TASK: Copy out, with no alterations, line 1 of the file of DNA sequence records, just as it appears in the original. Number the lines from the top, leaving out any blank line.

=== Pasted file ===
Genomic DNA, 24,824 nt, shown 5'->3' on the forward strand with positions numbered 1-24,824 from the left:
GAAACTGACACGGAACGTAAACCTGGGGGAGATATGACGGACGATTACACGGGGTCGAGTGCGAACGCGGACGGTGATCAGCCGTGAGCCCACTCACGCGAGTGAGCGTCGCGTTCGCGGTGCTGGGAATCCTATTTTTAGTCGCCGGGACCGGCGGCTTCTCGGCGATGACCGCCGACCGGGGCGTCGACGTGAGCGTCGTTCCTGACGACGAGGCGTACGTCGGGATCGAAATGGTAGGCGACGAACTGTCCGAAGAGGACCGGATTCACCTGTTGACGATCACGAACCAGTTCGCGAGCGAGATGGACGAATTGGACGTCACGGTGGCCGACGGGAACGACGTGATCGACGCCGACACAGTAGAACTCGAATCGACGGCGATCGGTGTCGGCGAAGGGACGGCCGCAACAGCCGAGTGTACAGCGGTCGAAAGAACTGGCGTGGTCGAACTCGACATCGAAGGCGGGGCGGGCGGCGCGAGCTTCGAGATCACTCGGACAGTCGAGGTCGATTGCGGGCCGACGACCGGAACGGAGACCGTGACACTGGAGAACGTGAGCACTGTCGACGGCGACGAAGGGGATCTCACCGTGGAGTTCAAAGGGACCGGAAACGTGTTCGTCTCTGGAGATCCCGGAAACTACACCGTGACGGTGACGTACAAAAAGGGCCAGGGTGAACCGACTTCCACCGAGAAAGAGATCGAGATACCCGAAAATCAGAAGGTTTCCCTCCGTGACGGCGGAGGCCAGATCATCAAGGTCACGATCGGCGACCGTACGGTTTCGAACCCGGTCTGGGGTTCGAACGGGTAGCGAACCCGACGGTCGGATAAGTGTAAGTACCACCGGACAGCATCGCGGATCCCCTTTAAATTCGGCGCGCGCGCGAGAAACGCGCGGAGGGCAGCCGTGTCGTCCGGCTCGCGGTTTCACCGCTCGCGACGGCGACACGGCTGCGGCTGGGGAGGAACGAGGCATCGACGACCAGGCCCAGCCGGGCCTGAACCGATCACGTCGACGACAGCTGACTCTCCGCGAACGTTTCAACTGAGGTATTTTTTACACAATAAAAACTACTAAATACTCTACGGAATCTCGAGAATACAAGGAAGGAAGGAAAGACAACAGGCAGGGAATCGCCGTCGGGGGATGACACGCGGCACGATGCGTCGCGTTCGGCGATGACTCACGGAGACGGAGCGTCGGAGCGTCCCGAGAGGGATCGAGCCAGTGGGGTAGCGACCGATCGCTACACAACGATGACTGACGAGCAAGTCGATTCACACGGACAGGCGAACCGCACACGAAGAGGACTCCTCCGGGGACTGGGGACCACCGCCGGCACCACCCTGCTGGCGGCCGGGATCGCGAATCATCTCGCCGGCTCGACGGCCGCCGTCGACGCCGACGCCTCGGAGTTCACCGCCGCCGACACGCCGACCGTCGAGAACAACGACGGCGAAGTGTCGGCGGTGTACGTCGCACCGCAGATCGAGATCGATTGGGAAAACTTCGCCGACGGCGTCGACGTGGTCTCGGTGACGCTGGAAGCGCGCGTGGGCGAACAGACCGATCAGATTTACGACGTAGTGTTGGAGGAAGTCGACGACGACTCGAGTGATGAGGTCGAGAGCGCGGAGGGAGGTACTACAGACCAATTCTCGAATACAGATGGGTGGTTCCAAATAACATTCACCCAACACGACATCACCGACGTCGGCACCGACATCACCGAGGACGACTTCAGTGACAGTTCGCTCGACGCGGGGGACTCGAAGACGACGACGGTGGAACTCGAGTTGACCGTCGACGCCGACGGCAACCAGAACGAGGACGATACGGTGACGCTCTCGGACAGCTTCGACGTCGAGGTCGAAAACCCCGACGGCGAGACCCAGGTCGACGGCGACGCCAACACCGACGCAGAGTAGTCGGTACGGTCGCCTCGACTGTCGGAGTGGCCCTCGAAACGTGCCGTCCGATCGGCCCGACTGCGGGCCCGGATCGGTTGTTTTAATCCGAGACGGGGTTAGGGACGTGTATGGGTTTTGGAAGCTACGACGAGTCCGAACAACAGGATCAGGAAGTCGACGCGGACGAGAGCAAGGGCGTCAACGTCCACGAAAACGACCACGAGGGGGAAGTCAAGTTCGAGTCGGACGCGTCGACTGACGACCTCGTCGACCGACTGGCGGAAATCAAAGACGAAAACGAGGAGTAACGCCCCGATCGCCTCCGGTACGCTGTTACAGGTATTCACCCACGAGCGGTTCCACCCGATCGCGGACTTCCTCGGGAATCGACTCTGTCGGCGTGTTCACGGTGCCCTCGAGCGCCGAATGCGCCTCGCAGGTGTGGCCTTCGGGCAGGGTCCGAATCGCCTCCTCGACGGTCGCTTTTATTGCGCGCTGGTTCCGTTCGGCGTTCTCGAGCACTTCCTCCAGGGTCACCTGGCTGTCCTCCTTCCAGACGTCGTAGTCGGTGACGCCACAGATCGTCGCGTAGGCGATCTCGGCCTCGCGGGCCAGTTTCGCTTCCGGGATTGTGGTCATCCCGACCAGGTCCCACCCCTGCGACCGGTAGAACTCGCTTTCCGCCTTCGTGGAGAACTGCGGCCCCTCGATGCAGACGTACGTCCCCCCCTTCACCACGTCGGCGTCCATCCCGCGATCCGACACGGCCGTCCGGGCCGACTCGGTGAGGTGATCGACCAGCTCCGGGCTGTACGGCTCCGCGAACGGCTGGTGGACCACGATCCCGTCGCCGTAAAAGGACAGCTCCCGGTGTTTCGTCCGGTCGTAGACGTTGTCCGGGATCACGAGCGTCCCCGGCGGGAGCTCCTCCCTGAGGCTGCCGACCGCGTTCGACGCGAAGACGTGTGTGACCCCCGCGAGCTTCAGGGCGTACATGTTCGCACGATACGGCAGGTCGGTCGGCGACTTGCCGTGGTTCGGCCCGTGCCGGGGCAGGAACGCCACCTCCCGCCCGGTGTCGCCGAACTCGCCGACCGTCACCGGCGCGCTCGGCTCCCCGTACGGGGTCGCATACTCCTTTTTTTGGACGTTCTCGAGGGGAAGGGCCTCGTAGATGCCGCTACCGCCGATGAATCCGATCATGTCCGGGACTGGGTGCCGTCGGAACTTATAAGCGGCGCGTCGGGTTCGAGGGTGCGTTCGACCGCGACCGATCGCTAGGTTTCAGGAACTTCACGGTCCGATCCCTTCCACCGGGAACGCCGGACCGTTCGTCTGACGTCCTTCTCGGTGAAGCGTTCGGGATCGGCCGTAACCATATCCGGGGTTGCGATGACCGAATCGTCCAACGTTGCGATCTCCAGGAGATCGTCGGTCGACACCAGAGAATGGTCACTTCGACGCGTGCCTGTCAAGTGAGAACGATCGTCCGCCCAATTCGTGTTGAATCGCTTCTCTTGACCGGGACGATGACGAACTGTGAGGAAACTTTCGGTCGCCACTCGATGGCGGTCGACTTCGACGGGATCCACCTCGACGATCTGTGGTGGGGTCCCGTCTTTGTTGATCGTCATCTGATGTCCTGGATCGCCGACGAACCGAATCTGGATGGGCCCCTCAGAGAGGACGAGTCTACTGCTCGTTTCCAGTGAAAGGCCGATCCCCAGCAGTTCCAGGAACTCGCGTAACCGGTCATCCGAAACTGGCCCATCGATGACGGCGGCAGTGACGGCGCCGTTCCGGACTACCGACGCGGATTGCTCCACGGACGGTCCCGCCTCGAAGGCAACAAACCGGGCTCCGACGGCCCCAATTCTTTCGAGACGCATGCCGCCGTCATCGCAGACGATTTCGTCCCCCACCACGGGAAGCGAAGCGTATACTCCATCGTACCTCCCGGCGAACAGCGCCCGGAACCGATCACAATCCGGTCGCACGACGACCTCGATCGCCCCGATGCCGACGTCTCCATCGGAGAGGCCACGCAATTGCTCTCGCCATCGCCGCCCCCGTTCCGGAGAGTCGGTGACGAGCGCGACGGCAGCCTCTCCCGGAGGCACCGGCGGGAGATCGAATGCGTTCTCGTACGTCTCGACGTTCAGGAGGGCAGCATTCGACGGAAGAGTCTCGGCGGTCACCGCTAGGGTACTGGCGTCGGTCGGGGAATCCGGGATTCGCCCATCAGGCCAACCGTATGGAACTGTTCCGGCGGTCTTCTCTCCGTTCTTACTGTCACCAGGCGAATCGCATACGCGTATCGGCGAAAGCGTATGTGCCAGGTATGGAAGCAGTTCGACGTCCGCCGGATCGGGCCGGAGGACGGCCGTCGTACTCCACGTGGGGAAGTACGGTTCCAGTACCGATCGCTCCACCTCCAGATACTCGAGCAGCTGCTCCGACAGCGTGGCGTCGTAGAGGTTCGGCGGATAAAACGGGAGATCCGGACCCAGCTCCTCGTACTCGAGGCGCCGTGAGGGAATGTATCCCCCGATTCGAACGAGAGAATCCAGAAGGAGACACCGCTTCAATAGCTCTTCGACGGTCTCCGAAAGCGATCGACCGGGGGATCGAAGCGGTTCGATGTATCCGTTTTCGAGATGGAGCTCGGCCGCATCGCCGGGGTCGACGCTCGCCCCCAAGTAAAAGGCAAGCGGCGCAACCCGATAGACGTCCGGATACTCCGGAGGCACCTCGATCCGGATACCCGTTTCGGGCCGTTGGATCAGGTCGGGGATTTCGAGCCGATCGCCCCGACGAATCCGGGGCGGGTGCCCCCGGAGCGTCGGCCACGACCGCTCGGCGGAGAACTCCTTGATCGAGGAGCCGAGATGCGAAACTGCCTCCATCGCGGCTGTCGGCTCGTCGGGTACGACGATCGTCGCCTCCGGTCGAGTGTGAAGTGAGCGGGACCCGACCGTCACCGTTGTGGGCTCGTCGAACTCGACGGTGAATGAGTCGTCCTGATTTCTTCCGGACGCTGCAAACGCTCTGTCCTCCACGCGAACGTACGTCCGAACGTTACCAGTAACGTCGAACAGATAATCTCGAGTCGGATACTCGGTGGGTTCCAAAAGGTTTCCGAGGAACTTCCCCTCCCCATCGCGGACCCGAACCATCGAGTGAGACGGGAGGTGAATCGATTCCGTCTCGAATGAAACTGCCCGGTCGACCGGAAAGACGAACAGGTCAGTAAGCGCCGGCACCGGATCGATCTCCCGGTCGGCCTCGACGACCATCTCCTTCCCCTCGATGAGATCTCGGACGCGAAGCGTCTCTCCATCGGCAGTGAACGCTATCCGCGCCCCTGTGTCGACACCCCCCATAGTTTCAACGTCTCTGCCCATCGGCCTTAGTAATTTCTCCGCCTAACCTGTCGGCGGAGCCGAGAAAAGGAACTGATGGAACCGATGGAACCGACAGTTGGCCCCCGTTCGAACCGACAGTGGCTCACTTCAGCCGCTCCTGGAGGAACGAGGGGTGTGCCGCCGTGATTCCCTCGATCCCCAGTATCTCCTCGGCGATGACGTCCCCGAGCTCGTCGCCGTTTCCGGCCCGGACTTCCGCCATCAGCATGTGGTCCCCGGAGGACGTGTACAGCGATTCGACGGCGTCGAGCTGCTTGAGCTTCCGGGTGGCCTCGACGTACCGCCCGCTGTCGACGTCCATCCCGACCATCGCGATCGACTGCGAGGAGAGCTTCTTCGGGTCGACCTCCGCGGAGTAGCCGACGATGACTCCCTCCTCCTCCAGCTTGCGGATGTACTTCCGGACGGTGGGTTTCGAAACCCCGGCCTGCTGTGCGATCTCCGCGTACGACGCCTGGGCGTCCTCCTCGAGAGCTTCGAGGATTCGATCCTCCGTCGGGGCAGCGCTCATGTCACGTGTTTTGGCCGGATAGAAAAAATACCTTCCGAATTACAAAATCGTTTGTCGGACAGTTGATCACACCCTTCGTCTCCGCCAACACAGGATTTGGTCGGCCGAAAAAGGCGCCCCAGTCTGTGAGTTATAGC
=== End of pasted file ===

Genomic DNA, 24,824 nt, shown 5'->3' on the forward strand with positions numbered 1-24,824 from the left: